‘All The Emperor’s Men’ (Part 5): The Mainz ‘Lamberg’ Regiment

Generalmajor Raimund Casimir Graf von Lamberg

Just a short post today.  I painted this unit back in the summer and promptly forgot about it until just now!

In 1756 the Archbishop-Elector of Mainz was contracted to provide Austria with an auxiliary infantry regiment, consisting of a single garrison battalion of four companies, two field battalions of six companies apiece and two grenadier companies.  This regiment was known variously as the ‘Mainz’ Infantry Regiment or as the ‘Lamberg’ or ‘Mainz-Lamberg’ Infantry Regiment, for its Inhaber (Colonel-Proprietor), Generalmajor Raimund Casimir, Graf von Lamberg, who also served as its commanding officer in the field.

Mainz ‘Lamberg’ Regiment

The Austrian Army included a number of other foreign auxiliary regiments: The Würzburg ‘Red’ Regiment, the Würzburg ‘Blue’ Regiment, the Italian ‘Toscana’ Regiment and the Anhalt-Zerbst Battalion, in addition to larger Auxiliary Corps provided by Württemberg and Bavaria.  As discussed in Part 4, Austria also contracted Pfalz to provide the Reichsarmee with a couple of extra units to take up the slack for the Upper Saxon Kreis, which was struggling to recruit due to Prussian operations.  Although not raised as a ‘Kreis’ Regiment, the Würzburg ‘Blue’ Regiment was immediately assigned to the Reichsarmee as part of Austria’s contribution and in 1760 the Würzburg ‘Red’ Regiment and the Mainz ‘Lamberg’ Regiment were also placed under Reichsarmee command, followed in 1762 by the Anhalt-Zerbst Battalion.  Only the ‘Toscana’ Regiment remained under Austrian command for the duration of the war.

In addition to the ‘Lamberg’ Regiment, the Archbishop-Elector of Mainz also raised the Kreis Infantry Regiment ‘Kurmainz’, consisting of four battalions and two grenadier companies, for service with the Electoral Rhine (Kurrhein) contingent of the Reichsarmee, as discussed in Part 2.  The two Mainz regiments therefore become somewhat confused in accounts and orders of battle.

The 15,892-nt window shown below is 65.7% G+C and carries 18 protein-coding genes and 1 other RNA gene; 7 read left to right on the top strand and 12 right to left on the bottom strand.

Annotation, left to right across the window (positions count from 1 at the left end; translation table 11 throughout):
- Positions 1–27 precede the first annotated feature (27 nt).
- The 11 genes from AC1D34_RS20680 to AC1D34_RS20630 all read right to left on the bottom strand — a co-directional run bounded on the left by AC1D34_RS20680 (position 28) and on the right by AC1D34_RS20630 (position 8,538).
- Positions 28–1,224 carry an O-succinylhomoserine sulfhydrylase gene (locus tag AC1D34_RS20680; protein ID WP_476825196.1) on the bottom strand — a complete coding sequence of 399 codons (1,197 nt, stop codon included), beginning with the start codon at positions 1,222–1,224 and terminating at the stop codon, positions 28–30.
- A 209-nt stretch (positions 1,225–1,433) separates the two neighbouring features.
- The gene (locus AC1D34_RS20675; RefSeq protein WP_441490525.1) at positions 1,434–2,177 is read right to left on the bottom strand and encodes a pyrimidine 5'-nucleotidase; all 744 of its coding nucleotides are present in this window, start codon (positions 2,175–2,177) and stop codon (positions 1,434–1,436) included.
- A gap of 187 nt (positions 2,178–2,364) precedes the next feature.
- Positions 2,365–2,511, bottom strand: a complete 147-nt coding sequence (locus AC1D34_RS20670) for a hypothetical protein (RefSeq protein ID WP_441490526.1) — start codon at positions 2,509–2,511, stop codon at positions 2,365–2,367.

Kreis-Regiment ‘Kurmainz’

The Mainz ‘Lamberg’ Regiment was initially assigned in 1756 to the garrison of Prague.  However, in 1757 the two field battalions and the grenadier companies were heavily engaged at the Battle of Prague, suffering heavy casualties.  Leaving the rest of the regiment to lick their wounds at Prague, a single field battalion plus grenadiers then took to the field with the Austrians, being engaged at the Combat of Moys/Görlitz, the Siege of Schweidnitz and the Battle of Breslau.  Being then assigned to the garrison of Breslau, the battalion managed to avoid the disaster at Leuthen, but soon passed into captivity anyway, when Breslau surrendered.

Although the captured elements were subsequently exchanged, only a single battalion took to the field in 1758, again leaving the rest of the regiment at Prague.  As part of Rosenberg’s column, the regiment somehow managed to avoid being too heavily engaged in the nightmarish Battle of Hochkirch.

Reconstituted at last to two full field battalions in 1759, the regiment again took to the field with the Austrian army, being present at the decisive defeat of Finck’s Prussian army at Maxen.